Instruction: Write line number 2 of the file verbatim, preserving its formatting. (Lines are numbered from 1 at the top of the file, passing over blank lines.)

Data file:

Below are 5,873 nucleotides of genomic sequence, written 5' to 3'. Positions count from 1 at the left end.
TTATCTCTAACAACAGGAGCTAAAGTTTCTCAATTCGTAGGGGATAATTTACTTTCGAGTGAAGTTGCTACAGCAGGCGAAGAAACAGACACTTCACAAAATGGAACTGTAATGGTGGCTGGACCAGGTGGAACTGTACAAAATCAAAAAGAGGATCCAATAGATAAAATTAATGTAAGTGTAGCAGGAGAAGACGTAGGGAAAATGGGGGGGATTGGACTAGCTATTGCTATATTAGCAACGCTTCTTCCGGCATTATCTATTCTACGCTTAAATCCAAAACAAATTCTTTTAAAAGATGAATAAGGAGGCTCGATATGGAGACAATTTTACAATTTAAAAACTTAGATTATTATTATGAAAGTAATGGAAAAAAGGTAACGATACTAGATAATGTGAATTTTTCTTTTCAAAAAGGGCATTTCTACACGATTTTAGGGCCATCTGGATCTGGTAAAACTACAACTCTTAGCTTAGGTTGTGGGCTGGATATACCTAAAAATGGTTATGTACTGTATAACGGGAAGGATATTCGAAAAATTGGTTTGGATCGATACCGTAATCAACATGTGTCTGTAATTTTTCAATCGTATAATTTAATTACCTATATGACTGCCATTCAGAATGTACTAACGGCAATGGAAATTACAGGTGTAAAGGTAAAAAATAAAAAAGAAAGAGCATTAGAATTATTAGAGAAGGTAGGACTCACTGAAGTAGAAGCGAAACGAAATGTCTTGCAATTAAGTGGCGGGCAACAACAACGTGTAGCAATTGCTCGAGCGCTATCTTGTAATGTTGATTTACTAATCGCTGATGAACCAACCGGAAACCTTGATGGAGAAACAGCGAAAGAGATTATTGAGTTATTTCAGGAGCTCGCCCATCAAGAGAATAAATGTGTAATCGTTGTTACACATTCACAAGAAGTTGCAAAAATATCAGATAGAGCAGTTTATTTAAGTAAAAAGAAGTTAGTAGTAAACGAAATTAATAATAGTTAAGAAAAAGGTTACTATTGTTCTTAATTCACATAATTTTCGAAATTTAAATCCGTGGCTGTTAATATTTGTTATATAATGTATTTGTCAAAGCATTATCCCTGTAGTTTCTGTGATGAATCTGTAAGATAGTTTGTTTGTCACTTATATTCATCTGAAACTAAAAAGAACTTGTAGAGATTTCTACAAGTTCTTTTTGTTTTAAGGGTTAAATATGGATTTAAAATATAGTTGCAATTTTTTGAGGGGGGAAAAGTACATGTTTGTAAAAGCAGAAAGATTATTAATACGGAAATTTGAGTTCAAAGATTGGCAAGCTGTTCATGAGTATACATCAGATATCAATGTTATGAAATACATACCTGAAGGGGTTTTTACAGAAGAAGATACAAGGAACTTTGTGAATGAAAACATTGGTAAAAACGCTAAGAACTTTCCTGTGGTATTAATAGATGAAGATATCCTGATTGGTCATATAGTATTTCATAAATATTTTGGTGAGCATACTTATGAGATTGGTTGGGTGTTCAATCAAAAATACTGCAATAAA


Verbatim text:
TTATCTCTAACAACAGGAGCTAAAGTTTCTCAATTCGTAGGGGATAATTTACTTTCGAGTGAAGTTGCTACAGCAGGCGAAGAAACAGACACTTCACAAAATGGAACTGTAATGGTGGCTGGACCAGGTGGAACTGTACAAAATCAAAAAGAGGATCCAATAGATAAAATTAATGTAAGTGTAGCAGGAGAAGACGTAGGGAAAATGGGGGGGATTGGACTAGCTATTGCTATATTAGCAACGCTTCTTCCGGCATTATCTATTCTACGCTTAAATCCAAAACAAATTCTTTTAAAAGATGAATAAGGAGGCTCGATATGGAGACAATTTTACAATTTAAAAACTTAGATTATTATTATGAAAGTAATGGAAAAAAGGTAACGATACTAGATAATGTGAATTTTTCTTTTCAAAAAGGGCATTTCTACACGATTTTAGGGCCATCTGGATCTGGTAAAACTACAACTCTTAGCTTAGGTTGTGGGCTGGATATACCTAAAAATGGTTATGTACTGTATAACGGGAAGGATATTCGAAAAATTGGTTTGGATCGATACCGTAATCAACATGTGTCTGTAATTTTTCAATCGTATAATTTAATTACCTATATGACTGCCATTCAGAATGTACTAACGGCAATGGAAATTACAGGTGTAAAGGTAAAAAATAAAAAAGAAAGAGCATTAGAATTATTAGAGAAGGTAGGACTCACTGAAGTAGAAGCGAAACGAAATGTCTTGCAATTAAGTGGCGGGCAACAACAACGTGTAGCAATTGCTCGAGCGCTATCTTGTAATGTTGATTTACTAATCGCTGATGAACCAACCGGAAACCTTGATGGAGAAACAGCGAAAGAGATTATTGAGTTATTTCAGGAGCTCGCCCATCAAGAGAATAAATGTGTAATCGTTGTTACACATTCACAAGAAGTTGCAAAAATATCAGATAGAGCAGTTTATTTAAGTAAAAAGAAGTTAGTAGTAAACGAAATTAATAATAGTTAAGAAAAAGGTTACTATTGTTCTTAATTCACATAATTTTCGAAATTTAAATCCGTGGCTGTTAATATTTGTTATATAATGTATTTGTCAAAGCATTATCCCTGTAGTTTCTGTGATGAATCTGTAAGATAGTTTGTTTGTCACTTATATTCATCTGAAACTAAAAAGAACTTGTAGAGATTTCTACAAGTTCTTTTTGTTTTAAGGGTTAAATATGGATTTAAAATATAGTTGCAATTTTTTGAGGGGGGAAAAGTACATGTTTGTAAAAGCAGAAAGATTATTAATACGGAAATTTGAGTTCAAAGATTGGCAAGCTGTTCATGAGTATACATCAGATATCAATGTTATGAAATACATACCTGAAGGGGTTTTTACAGAAGAAGATACAAGGAACTTTGTGAATGAAAACATTGGTAAAAACGCTAAGAACTTTCCTGTGGTATTAATAGATGAAGATATCCTGATTGGTCATATAGTATTTCATAAATATTTTGGTGAGCATACTTATGAGATTGGTTGGGTGTTCAATCAAAAATACTGCAATAAA